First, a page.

Asteroid collisional evolution I. Angular momentum splash: Despinning asteroids through catastrophic collisions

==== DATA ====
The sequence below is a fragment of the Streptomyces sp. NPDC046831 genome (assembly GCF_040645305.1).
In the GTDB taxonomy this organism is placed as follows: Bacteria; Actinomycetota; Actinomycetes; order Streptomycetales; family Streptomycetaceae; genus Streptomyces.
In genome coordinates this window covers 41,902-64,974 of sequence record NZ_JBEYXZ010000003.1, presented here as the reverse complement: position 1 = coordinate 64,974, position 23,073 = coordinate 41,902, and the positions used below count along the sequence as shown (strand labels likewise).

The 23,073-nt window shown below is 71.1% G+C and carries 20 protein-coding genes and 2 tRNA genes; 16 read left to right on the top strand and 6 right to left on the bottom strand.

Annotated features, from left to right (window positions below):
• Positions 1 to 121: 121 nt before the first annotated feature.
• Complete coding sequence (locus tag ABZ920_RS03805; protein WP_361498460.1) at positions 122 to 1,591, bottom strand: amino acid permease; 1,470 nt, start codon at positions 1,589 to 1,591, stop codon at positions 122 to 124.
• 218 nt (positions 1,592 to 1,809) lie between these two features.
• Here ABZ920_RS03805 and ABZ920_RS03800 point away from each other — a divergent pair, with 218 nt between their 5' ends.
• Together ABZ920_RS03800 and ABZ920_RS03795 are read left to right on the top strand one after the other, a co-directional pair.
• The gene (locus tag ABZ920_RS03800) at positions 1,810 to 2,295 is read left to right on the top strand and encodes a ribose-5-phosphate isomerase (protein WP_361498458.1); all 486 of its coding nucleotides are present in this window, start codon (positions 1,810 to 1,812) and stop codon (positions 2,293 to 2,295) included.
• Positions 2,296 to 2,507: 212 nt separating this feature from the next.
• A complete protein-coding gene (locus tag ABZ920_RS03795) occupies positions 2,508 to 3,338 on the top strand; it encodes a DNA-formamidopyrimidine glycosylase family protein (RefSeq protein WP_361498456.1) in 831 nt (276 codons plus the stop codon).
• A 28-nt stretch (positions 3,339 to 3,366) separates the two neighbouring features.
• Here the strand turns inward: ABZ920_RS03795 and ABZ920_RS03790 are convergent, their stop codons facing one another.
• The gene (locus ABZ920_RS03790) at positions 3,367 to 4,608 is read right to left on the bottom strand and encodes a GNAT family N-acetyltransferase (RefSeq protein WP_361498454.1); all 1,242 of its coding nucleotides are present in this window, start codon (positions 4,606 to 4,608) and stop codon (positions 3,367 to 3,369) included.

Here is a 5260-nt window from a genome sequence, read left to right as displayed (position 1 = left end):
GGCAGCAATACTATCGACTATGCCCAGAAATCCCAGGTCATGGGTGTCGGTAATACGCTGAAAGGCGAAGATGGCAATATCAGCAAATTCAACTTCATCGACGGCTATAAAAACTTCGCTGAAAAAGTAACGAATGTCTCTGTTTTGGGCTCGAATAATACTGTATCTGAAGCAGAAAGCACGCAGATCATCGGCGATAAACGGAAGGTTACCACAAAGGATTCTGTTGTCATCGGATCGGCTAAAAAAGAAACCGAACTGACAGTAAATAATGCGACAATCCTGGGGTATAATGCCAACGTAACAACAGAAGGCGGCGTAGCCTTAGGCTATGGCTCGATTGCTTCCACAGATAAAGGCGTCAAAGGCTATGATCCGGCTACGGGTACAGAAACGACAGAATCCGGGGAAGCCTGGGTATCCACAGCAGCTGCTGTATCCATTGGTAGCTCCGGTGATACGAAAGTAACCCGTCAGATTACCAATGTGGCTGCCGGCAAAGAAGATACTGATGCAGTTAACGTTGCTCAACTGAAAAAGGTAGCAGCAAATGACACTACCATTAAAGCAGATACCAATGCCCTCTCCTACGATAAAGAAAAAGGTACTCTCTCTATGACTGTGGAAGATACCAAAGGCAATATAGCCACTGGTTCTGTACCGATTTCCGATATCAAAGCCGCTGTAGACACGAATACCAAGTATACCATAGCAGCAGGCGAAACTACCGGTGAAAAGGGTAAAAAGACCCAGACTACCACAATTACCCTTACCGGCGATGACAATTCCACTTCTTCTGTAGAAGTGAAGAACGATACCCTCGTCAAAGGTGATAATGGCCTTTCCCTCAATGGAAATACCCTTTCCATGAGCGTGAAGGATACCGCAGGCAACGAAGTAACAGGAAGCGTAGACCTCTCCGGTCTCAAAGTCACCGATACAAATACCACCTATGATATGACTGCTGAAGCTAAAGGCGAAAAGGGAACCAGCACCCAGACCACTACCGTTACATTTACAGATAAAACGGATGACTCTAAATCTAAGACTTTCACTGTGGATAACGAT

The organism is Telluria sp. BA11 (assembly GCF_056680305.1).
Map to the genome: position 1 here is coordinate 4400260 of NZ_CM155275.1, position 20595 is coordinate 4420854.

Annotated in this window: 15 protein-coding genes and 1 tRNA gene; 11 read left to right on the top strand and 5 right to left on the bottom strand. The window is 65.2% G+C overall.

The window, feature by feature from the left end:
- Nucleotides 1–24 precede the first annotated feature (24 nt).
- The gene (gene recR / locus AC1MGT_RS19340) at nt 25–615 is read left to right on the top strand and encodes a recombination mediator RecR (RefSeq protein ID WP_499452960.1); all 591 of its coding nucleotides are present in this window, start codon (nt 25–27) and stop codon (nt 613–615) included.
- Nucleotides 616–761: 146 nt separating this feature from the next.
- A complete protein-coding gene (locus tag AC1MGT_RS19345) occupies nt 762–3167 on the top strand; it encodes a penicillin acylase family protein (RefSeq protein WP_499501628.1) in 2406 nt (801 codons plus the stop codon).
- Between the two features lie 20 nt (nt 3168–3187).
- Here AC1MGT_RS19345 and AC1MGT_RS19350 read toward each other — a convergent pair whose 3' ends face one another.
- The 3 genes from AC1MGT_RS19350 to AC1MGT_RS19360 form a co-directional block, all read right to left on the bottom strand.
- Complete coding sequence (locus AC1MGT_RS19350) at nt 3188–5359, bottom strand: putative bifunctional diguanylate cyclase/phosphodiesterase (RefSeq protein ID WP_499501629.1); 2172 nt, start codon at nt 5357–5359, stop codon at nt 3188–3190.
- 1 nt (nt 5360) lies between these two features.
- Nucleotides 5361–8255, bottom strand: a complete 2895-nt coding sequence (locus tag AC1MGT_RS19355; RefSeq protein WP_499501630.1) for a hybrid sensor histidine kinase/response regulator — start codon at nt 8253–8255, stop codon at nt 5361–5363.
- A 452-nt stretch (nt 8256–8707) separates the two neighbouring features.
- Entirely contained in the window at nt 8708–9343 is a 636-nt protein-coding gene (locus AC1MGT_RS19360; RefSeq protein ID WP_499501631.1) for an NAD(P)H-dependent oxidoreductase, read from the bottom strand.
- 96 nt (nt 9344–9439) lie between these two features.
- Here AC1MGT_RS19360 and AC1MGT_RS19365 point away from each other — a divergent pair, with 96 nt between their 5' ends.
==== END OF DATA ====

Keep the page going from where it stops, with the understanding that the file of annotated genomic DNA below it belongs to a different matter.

When an asteroid suffers a catastrophic impact, with only a fraction of the initial mass reaccumulating into a "rubble pile," a significant amount of angular momentum is carried away by the escaping material. The reaccumulated core will have a lower rotation rate than it would without this effect, and may even have a net spin-down, relative to its preimpact spin rate, due largely to the preferential escape of high-angular-momentum fragments. We call this effect angular momentum splash in analogy with the angular momentum drain mechanism studied by A.R. Dobrovolskis and J.A. Burns (1984, Icarus 57, 464-476) for smaller cratering impacts. It is quantitatively assessed using the model for catastrophic fragmentation events developed by P. Paolicchi, A. Cellino, P. Farinella, and V. Zappalà (1989, Icarus 77, 187-212). The splash mechanism is most effective at intermediate asteroids sizes (∼100 km), where the ejection velocities of fragments are of the same order as the escape velocities of the targets; the corresponding relative spin-down is found to be of the order of the core/target mass ratio. The splash-related spin-down is in competition with the spin-up due to angular momentum transfer from the projectile in noncentral impacts. Although the outcome depends on several collisional parameters, net spin-down prevails in a range of target sizes around 100 km, while larger objects are more often spun up by shattering impacts. This result holds for a wide range of collisional parameters and is in good agreement with the observed distribution of asteroid rotation rates with size.